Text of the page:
Funeral Celebrant

The Life List

 
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The Life List...

Some years ago, I found myself at a bit of a cross-roads in life. Dissatisfied with work, unexpectedly single again, feeling low, wanting to be happy and journey forward but stuck on the road like a rabbit in the headlights. So over a period of months I read a lot (courtesy of the ‘Self-Help’ boom) and made a lot of notes. 

At the end of all this soul-searching, there was no ‘Eureka’ moment, as such. No earth-shattering discovery that made me realise what I should be doing with my life – the perfect job, the ideal partner, the 100-Things-I-Must-Do-And-See-Before-I-Die bucket wishes, etc. But what I did end up with was a list which, unknown to me at the time, become far more valuable and useful to me over the years.

The list came about during one of my self-help book exercises, where I was asked to write down the things that mattered to me in life. The things that I valued and felt were essential to my happiness and well-being. At the time I made this list, it was simply a stepping stone towards deeper thinking about where those things would lead me – a ‘phase one’ in trying to get to the bigger goals, the bigger answers that would surely come in the following chapters. But, as it turns out, my list told me all I needed to know.

My list of life’s essentials contained the following…

1. Loved-ones and friends
2. Work/projects which are meaningful to me and benefit others
3. A home of my own
4. A healthy body and mind
5. Time out with books, music, movies, holidays.
6. Nature and the outdoors

As I said, not earth-shattering or especially ‘out there’ in terms of what makes me tick. It was fairly simple, perhaps even obvious. But writing it down seemed to have the dual effect of getting me moving again and grounding me. It gave me the roots from which I could spring forth and get on with the business of living a fulfilling life, knowing that wherever my life took me I had some aspirations and guide-lines I could live by, align choices to, and set goals alongside.  

In the years that have followed, I’ve referred back to that list on a regular basis and it’s remained pretty much unchanged in terms of what’s important to me, what makes for contentment and what inspires me. In fact, at the start of each year, I use it as a sort of ‘check-in’ point for what I’d like to focus on in the coming months. I look forward to it, it’s my thing. Sometimes I draw pictures to go with my plans for the year. It’s like a piece of favourite music and I’m at the mixing desk - some years the controls are tipped towards work and projects, or some years it’s less work and more outdoors and places to visit. But, however I mix it and wherever the dials are set, the song remains the same.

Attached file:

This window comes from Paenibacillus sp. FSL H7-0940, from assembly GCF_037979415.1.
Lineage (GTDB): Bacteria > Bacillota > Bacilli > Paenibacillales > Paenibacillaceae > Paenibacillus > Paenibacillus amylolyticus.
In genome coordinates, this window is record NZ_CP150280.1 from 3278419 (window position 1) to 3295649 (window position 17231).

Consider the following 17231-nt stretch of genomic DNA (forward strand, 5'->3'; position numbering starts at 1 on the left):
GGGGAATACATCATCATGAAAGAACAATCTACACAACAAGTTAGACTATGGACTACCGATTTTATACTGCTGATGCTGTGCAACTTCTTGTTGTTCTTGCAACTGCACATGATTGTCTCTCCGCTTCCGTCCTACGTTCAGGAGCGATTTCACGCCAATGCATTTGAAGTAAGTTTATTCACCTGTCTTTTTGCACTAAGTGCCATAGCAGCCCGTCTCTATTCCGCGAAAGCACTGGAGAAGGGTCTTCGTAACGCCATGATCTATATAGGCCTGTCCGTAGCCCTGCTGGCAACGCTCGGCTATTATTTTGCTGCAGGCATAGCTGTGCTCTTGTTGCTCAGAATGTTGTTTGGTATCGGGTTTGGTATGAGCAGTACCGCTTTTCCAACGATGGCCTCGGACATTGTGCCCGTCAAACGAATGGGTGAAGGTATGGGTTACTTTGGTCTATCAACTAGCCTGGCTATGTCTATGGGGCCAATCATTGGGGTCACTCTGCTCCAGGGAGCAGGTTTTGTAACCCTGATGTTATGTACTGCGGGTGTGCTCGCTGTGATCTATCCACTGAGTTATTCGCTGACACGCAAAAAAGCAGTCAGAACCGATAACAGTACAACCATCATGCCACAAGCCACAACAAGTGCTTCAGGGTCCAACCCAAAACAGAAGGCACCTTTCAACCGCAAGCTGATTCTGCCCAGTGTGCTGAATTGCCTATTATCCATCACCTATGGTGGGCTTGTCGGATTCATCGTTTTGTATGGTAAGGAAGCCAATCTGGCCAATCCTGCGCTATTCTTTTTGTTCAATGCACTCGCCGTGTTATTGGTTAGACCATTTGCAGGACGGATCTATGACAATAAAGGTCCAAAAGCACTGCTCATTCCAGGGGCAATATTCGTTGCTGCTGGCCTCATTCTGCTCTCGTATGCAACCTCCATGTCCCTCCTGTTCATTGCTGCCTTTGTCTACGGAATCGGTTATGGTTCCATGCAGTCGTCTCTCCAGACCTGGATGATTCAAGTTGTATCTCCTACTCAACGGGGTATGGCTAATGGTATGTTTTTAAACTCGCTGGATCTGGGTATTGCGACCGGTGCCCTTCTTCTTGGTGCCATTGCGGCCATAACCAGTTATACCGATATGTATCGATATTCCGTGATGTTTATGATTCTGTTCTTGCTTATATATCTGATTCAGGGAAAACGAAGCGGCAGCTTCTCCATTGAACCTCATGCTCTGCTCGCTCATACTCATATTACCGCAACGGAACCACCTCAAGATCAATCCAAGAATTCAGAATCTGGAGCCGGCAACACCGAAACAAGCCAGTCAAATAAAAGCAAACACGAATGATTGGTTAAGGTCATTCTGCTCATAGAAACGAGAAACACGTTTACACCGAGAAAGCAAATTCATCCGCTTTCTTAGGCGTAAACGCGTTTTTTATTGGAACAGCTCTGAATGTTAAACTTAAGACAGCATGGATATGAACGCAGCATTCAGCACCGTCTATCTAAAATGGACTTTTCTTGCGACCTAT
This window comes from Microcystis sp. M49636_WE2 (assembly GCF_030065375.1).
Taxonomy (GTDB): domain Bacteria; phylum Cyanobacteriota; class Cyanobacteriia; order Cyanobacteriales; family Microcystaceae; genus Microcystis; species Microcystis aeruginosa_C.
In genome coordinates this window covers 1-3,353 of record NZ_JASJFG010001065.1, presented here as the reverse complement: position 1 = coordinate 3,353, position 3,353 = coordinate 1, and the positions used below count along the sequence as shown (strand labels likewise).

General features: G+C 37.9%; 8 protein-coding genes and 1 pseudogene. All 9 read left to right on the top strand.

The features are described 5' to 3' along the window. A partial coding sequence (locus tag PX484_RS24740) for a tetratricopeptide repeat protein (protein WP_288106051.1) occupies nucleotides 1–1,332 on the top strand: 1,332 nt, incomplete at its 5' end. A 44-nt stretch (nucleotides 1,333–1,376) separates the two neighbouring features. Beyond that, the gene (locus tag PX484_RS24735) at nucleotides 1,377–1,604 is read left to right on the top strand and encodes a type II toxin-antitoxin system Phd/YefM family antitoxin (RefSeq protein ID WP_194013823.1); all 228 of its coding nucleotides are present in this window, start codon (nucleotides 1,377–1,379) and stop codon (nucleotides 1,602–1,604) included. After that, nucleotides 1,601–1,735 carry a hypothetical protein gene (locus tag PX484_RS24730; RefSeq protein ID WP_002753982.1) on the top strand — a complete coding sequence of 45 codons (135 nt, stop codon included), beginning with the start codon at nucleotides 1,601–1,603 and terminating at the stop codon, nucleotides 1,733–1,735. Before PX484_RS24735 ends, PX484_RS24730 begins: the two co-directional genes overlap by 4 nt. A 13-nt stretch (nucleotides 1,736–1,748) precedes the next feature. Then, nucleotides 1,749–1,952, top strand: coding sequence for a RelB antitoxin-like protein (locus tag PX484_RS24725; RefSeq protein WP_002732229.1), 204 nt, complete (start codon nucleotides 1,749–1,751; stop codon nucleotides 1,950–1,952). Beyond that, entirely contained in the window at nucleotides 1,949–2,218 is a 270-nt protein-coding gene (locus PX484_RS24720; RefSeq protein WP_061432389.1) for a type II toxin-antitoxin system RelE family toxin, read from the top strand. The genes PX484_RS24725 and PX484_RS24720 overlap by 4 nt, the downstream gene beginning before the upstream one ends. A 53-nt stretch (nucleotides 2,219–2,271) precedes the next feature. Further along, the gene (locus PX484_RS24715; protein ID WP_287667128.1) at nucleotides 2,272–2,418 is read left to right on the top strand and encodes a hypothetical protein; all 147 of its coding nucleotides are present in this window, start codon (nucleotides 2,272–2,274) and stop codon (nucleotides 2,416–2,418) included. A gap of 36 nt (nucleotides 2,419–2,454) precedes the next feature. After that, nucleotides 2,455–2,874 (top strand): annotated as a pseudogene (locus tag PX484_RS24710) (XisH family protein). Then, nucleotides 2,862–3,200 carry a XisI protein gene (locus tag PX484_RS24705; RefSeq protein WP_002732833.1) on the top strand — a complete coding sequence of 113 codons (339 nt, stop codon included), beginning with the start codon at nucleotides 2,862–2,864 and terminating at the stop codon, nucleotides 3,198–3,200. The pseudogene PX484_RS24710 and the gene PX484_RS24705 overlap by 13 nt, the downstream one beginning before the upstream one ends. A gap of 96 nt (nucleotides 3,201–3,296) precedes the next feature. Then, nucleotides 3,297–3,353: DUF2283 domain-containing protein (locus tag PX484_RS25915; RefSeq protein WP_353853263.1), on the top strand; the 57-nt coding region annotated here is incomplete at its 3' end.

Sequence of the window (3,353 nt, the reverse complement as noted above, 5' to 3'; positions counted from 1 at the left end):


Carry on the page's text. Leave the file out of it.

Your Life List...

You may already have your own ‘life list’ in some form – your own clear ideas about what matters in your world. If so, that’s great. Or, you may feel you’re far too busy living to keep checking in with a list, and that’s just fine too. But if you want to take a moment to ask yourself ‘What matters to me in life? What do I value most?” you may find the answers help to reaffirm what life is all about for you. What you want to focus on in the precious years you have. At the very least it will simply be a reminder of what makes you happy. And that’s not a bad way to spend a few minutes of your precious time is it?  

Remember, this isn’t a ‘bucket list’ or goal-setting exercise, it’s just writing down perhaps half a dozen or so aspects of life that you feel are essential to your happiness and well-being. If that is too big a thought to get your head around then perhaps break it down into areas of life, ie.

Relationships, family and friends
Working life
Home life
Health, fitness and well-being
Free time, interests, travel

That could be a life list in itself, of course, but you can be more specific about what matters to you within those areas. For example, I have ‘a healthy body and mind’ on my list but within that is the knowledge that if I don’t go outdoors for a run three times a week I get grumpy and miss the country lanes. So you can go into as much or as little detail as you like. The more you know about what you can’t live without, the more inclined you are to make time for it. 

AND if you share this with your family and friends, or keep a copy with important paperwork, such as funeral wishes, then your loved-ones will know what you felt mattered in life, and be able to remember you in that way when the time comes to celebrate your life.